In a rare interview, the British commercial chief of Malaysia Airlines criticises the government response to MH370’s disappearance and admits it could take ‘decades’ to find the missing jet
By Tom Phillips, Shanghai 5:28AM BST 24 Jun 2014
The hunt for missing Malaysia Airlines Flight MH370 could take “decades”, the company’s British commercial chief has admitted.
Hugh Dunleavy, a former Ministry of Defence employee who became the airline's director of commercial operations in 2012, said he believed something “untoward” had happened to the Boeing 777, which disappeared on March 8 as it flew from Kuala Lumpur to Beijing with 239 people on board.
“Something untoward happened to that plane. I think it made a turn to come back, then a sequence of events overtook it, and it was unable to return to base,” Mr Dunleavy told the Evening Standard.
“I believe it’s somewhere in the south Indian Ocean. But when [a plane] hits the ocean it’s like hitting concrete. The wreckage could be spread over a big area. And there are mountains and canyons in that ocean. I think it could take a really long time to find. We’re talking decades,” he added.
In the days immediately after the plane went missing, a senior Malaysian minister told The Telegraph he feared the search mission would take weeks or months.
“We are in for the long haul,” Hishammuddin Hussein, the acting transport minister, said.
However, even that prognosis proved wildly optimistic. More than three months have now passed since the plane disappeared and no physical trace of it has been found despite a massive multi-national search effort.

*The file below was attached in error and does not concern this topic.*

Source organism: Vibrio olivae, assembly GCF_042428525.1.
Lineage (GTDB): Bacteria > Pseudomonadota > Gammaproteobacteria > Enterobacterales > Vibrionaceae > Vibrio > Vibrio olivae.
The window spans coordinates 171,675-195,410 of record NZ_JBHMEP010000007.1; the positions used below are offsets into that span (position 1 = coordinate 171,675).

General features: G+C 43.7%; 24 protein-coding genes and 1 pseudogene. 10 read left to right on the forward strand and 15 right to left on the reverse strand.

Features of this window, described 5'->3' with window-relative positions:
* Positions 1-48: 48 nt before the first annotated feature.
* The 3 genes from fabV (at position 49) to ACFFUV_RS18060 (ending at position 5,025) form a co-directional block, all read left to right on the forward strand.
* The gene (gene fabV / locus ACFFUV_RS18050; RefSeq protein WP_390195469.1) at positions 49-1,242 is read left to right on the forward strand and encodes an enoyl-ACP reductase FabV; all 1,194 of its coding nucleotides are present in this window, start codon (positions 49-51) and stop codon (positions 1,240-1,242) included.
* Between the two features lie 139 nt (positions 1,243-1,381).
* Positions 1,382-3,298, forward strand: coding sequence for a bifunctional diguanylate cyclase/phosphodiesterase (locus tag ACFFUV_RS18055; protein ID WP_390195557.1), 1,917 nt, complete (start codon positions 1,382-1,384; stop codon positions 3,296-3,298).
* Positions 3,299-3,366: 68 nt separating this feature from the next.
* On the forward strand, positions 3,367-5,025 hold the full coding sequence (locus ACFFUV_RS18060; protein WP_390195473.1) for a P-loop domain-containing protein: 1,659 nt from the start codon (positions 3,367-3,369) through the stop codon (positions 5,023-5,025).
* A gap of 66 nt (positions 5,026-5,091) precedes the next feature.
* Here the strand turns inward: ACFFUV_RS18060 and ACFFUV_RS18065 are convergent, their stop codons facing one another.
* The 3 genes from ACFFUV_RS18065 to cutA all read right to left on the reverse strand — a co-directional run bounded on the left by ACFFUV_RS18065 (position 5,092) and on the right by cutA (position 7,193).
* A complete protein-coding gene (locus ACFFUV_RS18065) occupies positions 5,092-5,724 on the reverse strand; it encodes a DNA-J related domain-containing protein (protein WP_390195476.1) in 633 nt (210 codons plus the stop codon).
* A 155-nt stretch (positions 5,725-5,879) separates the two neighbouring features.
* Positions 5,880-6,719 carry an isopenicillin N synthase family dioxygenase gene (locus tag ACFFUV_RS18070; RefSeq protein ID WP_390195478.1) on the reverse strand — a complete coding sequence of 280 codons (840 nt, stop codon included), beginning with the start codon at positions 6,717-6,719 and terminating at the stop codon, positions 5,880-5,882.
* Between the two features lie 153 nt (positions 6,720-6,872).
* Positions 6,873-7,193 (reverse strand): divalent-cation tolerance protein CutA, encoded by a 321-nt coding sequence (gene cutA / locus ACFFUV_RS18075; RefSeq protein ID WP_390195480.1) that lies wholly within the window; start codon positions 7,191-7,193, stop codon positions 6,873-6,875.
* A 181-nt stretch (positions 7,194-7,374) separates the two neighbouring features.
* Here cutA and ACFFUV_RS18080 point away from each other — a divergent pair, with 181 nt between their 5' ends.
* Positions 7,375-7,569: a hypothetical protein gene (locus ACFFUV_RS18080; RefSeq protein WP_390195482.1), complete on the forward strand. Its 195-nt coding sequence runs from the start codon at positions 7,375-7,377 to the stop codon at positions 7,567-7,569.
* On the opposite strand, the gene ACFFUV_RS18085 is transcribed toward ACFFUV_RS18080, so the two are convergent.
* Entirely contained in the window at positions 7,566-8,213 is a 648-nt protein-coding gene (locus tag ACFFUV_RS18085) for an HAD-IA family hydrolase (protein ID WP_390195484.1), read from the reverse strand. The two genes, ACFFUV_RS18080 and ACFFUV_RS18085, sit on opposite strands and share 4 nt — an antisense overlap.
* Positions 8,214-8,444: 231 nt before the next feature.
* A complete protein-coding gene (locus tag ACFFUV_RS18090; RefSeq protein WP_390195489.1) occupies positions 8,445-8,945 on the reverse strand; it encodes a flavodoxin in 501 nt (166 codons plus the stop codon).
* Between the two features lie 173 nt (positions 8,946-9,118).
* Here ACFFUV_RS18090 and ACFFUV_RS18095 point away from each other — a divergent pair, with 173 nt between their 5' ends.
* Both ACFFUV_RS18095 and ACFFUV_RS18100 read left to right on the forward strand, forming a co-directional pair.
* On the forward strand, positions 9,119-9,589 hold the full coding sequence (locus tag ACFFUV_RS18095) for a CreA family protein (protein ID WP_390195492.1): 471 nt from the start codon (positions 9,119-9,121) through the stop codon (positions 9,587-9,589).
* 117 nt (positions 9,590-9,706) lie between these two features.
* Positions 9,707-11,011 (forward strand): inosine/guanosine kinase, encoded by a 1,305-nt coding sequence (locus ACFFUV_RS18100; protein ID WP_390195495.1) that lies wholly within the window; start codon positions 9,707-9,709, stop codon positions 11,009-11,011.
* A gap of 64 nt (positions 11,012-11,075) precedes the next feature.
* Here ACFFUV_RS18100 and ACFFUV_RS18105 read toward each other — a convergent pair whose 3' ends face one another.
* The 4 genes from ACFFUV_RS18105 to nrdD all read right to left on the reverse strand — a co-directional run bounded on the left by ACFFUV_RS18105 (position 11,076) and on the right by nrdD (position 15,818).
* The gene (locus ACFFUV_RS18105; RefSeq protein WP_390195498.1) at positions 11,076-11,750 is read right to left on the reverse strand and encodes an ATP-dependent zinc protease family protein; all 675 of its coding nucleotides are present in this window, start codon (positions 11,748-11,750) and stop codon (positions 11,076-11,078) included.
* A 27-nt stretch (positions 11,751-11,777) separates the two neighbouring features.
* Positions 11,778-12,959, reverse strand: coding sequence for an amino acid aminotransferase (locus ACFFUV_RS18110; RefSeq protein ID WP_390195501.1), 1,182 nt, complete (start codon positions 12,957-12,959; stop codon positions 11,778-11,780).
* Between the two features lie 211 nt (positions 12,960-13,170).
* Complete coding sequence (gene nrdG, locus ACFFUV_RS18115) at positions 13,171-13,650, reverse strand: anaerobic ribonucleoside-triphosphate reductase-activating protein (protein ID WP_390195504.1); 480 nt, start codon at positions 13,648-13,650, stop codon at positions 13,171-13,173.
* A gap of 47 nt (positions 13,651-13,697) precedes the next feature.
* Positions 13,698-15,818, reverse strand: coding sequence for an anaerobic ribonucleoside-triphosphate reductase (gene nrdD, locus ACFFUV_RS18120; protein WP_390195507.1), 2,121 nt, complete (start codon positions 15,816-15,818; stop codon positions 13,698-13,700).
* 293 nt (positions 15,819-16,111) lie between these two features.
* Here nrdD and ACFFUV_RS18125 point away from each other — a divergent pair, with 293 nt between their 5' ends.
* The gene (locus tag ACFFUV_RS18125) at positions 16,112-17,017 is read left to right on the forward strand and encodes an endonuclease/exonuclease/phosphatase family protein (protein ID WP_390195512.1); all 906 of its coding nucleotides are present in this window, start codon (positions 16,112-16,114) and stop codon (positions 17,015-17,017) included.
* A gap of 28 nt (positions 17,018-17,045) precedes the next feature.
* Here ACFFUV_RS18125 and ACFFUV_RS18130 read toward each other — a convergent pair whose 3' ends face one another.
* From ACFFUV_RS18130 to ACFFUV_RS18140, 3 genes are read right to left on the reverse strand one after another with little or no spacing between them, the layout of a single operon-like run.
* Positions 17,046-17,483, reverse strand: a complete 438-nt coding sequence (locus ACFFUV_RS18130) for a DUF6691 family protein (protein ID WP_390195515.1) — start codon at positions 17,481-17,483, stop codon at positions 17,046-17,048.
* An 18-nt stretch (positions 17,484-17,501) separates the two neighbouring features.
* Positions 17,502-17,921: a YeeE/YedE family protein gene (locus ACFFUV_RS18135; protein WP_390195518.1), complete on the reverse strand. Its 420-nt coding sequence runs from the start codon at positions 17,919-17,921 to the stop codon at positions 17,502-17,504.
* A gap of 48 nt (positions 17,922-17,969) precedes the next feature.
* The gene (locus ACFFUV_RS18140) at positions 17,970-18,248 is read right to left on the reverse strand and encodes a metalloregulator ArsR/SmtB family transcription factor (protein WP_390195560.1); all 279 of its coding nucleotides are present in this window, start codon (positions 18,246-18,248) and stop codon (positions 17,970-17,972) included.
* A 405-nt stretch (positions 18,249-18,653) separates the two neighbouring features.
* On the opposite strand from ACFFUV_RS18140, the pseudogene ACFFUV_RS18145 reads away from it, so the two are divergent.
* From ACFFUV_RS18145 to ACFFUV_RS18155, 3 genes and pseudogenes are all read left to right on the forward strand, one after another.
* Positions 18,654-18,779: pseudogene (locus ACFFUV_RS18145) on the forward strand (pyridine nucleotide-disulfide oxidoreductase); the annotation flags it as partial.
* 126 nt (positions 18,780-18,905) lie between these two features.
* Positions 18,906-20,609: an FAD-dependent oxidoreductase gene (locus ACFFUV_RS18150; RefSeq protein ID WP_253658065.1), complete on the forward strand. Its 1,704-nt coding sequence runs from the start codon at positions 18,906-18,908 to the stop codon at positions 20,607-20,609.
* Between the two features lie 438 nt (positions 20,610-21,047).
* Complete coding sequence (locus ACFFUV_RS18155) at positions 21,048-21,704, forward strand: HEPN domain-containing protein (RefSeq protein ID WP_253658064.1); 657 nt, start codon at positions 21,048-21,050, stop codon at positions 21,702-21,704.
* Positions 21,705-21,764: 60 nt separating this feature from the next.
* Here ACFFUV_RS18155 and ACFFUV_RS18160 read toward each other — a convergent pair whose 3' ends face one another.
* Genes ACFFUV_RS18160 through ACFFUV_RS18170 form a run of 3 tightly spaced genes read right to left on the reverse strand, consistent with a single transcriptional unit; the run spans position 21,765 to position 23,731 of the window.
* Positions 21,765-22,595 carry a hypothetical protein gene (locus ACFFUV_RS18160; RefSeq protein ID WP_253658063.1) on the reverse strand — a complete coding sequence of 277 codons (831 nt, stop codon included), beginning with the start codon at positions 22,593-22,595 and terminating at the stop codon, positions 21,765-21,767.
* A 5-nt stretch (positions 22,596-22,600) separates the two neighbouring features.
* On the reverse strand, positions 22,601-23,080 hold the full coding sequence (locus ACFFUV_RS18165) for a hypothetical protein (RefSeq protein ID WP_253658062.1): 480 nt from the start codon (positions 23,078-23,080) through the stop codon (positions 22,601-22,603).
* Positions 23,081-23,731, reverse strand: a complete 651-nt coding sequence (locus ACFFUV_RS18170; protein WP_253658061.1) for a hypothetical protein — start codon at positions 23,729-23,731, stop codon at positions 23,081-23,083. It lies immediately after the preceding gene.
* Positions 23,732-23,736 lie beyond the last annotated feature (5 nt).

On Sunday it emerged that Zaharie Shah, the plane’s captain, had used a flight simulator at his home to plot a flight path to a remote island deep into the southern Indian Ocean, where much of the recent search operation has been focused.
That discovery has rekindled suspicious that the pilot may have hijacked the plane and deliberately steered it off course.
Hishammuddin Hussein, the minister, rejected suggestions that the pilot was now “prime suspect” on Monday. “We should not entertain conspiracy theories,” he told Malaysia’s The Star newspaper.
Mr Dunleavy, who is originally from Ealing, defended his company’s initial response to MH370’s disappearance.
“People say, ‘Why didn’t you work quicker?’ But you’re calling pilots, explaining the situation, waiting for them to send out pings, doing the same to the next plane, then the next, and it’s four in the morning, you don’t have 50 people in the office, only a couple. An hour goes by frighteningly quickly — you realise that the missing plane is now another 600 miles somewhere else.”
However, the airline’s commercial boss criticised the Malaysian government for taking so long to reveal that the missing plane had turned back over the Malay peninsula towards the Strait of Malacca.
“I only heard about this through the news,” Mr Dunleavy said. “I’m thinking, really? You couldn’t have told us that directly? Malaysia’s air traffic control and military radar are in the same freakin’ building. The military saw an aircraft turn and did nothing.”
“They didn’t know it was MH370, their radar just identifies flying objects, yet a plane had gone down and the information about something in the sky turning around didn’t get released by the authorities until after a week. Why? I don’t know. I really wish I did.”